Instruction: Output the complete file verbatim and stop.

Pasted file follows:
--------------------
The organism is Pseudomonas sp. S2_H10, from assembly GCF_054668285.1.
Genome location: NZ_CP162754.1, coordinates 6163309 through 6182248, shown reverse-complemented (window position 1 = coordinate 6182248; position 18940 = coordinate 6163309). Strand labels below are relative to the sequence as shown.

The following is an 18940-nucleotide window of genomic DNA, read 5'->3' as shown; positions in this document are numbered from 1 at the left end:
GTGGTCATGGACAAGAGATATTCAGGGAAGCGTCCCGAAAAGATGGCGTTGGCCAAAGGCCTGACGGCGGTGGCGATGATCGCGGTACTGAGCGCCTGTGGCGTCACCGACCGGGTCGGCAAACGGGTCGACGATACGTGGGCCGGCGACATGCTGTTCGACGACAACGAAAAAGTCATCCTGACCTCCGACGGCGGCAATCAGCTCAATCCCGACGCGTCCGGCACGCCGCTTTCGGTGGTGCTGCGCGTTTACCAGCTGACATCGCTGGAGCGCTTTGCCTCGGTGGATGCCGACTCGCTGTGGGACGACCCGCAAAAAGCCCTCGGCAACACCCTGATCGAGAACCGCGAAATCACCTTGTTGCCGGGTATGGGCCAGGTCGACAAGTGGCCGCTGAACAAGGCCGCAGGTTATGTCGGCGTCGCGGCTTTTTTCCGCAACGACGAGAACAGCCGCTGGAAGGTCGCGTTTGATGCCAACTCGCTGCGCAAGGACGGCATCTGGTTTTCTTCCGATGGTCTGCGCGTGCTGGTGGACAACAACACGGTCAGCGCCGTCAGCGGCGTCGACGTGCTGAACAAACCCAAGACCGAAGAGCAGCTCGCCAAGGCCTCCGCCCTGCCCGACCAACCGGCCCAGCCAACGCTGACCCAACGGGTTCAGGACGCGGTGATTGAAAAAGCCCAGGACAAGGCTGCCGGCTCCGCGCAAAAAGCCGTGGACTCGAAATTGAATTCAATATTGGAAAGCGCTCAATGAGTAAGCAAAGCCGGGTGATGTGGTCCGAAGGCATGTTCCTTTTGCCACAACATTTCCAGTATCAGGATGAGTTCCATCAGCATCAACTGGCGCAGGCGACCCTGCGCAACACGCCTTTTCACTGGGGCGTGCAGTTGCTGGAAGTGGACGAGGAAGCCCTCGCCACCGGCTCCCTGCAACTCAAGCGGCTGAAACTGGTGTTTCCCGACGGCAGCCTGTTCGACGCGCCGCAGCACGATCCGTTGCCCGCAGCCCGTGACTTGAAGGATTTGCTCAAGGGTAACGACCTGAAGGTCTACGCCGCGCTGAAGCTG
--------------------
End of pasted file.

The organism is Pseudomonas sp. S2_H10, from assembly GCF_054668285.1.
Genome location: NZ_CP162754.1, coordinates 6163309 through 6182248, shown reverse-complemented (window position 1 = coordinate 6182248; position 18940 = coordinate 6163309). Strand labels below are relative to the sequence as shown.

The following is an 18940-nucleotide window of genomic DNA, read 5'->3' as shown; positions in this document are numbered from 1 at the left end:
GTGGTCATGGACAAGAGATATTCAGGGAAGCGTCCCGAAAAGATGGCGTTGGCCAAAGGCCTGACGGCGGTGGCGATGATCGCGGTACTGAGCGCCTGTGGCGTCACCGACCGGGTCGGCAAACGGGTCGACGATACGTGGGCCGGCGACATGCTGTTCGACGACAACGAAAAAGTCATCCTGACCTCCGACGGCGGCAATCAGCTCAATCCCGACGCGTCCGGCACGCCGCTTTCGGTGGTGCTGCGCGTTTACCAGCTGACATCGCTGGAGCGCTTTGCCTCGGTGGATGCCGACTCGCTGTGGGACGACCCGCAAAAAGCCCTCGGCAACACCCTGATCGAGAACCGCGAAATCACCTTGTTGCCGGGTATGGGCCAGGTCGACAAGTGGCCGCTGAACAAGGCCGCAGGTTATGTCGGCGTCGCGGCTTTTTTCCGCAACGACGAGAACAGCCGCTGGAAGGTCGCGTTTGATGCCAACTCGCTGCGCAAGGACGGCATCTGGTTTTCTTCCGATGGTCTGCGCGTGCTGGTGGACAACAACACGGTCAGCGCCGTCAGCGGCGTCGACGTGCTGAACAAACCCAAGACCGAAGAGCAGCTCGCCAAGGCCTCCGCCCTGCCCGACCAACCGGCCCAGCCAACGCTGACCCAACGGGTTCAGGACGCGGTGATTGAAAAAGCCCAGGACAAGGCTGCCGGCTCCGCGCAAAAAGCCGTGGACTCGAAATTGAATTCAATATTGGAAAGCGCTCAATGAGTAAGCAAAGCCGGGTGATGTGGTCCGAAGGCATGTTCCTTTTGCCACAACATTTCCAGTATCAGGATGAGTTCCATCAGCATCAACTGGCGCAGGCGACCCTGCGCAACACGCCTTTTCACTGGGGCGTGCAGTTGCTGGAAGTGGACGAGGAAGCCCTCGCCACCGGCTCCCTGCAACTCAAGCGGCTGAAACTGGTGTTTCCCGACGGCAGCCTGTTCGACGCGCCGCAGCACGATCCGTTGCCCGCAGCCCGTGACTTGAAGGATTTGCTCAAGGGTAACGACCTGAAGGTCTACGCCGCGCTGAAGCTG